Self-Guided Lecture

Teaching For The Multiple Intelligences

Program Slide 4

Brain Structures & Functions

Views and Functions of the Brain

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From the publication
Human Physiology, Chapter 9, The Sensory Systems

Association Cortex and Perceptual Processing

The cortical association areas are brain areas that lie outside the primary cortical sensory or motor areas but are connected to them. The association areas are not considered part of the sensory pathways but rather play a role in the progressively more complex analysis of incoming information. They also serve integrative functions and are implicated in many forms of behavior.

The more central regions of association cortex receive information only after it has undergone initial processing by the association region closest to the primary receiving area. Some of the neurons in these central regions receive input concerning two or even three of the different types of sensory stimuli. These regions of association cortex are assumed to serve more complex functions. Thus, a neuron receiving input from both the visual cortex and the “neck” region of the somatosensory cortex might be concerned with integrating visual information with sensory information about head position so that, for example, a tree is understood to be vertical even though the viewer’s head is tipped sideways.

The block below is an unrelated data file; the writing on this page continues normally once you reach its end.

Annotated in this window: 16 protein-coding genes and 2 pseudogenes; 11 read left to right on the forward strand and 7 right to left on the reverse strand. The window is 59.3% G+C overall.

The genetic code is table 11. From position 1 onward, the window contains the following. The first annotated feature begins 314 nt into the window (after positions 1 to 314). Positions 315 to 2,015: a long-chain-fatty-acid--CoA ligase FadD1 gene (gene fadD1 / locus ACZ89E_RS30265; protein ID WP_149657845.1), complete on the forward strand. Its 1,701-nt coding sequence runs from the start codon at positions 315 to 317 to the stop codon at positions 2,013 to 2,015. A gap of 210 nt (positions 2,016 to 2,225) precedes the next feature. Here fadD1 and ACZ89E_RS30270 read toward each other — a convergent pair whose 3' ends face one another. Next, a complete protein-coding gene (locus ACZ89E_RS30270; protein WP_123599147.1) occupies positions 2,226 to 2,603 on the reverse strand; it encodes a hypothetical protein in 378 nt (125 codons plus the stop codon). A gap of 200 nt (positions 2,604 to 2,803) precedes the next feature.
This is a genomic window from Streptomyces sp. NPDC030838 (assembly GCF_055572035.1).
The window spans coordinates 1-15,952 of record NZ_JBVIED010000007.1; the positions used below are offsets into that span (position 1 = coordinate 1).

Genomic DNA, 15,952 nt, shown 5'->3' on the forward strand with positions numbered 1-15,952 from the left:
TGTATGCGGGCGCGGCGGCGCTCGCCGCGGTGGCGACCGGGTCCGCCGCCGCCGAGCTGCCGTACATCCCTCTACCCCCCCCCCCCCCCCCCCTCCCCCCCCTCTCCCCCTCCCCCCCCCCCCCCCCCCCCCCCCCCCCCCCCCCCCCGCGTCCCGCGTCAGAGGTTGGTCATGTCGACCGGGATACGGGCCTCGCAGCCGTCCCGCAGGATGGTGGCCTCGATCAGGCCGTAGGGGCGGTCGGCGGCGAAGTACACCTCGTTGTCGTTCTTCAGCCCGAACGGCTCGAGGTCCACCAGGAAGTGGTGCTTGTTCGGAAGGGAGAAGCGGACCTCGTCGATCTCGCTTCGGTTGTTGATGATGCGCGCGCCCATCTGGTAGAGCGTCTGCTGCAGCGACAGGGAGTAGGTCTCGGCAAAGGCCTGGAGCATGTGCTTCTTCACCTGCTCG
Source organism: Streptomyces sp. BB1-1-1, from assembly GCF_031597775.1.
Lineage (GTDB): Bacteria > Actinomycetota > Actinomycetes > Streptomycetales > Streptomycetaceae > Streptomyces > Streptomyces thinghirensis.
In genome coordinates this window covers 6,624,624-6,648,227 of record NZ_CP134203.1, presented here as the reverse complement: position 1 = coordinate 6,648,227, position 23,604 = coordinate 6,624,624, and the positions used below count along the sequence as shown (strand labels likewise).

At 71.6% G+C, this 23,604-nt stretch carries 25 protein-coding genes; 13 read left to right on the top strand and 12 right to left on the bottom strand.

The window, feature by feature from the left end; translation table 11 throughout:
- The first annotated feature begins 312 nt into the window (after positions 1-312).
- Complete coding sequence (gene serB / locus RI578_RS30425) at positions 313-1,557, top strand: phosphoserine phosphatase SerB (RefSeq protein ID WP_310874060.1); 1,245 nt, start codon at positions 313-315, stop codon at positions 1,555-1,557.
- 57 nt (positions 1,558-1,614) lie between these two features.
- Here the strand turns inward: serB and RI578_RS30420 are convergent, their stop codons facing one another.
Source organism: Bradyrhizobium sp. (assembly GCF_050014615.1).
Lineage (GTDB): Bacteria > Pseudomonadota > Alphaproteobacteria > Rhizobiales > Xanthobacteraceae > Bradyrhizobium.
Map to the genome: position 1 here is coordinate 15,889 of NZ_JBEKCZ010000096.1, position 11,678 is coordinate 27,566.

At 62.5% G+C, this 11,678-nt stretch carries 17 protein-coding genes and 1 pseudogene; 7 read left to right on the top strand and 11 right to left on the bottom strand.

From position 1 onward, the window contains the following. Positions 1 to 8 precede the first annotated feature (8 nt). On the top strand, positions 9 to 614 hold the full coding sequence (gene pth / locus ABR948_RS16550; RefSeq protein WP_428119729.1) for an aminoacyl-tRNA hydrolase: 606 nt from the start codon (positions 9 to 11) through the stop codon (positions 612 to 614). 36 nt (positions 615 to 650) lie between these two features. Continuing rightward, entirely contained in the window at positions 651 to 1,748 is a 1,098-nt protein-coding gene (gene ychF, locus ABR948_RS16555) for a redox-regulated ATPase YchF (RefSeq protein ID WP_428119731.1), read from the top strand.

Fibers from neurons of the posterior parietal lobe go to association areas in the frontal lobes that are part of the limbic system. Through these connections sensory information can be invested with emotional and motivational significance. Further perceptual processing involves not only arousal, attention, learning, memory, language, and emotions but also comparing the information presented via one type of sensation with that of another. For example, we may hear a growling dog, but our perception of the event varies markedly, depending upon whether our visual system detects that the sound source is an angry animal or a loudspeaker.


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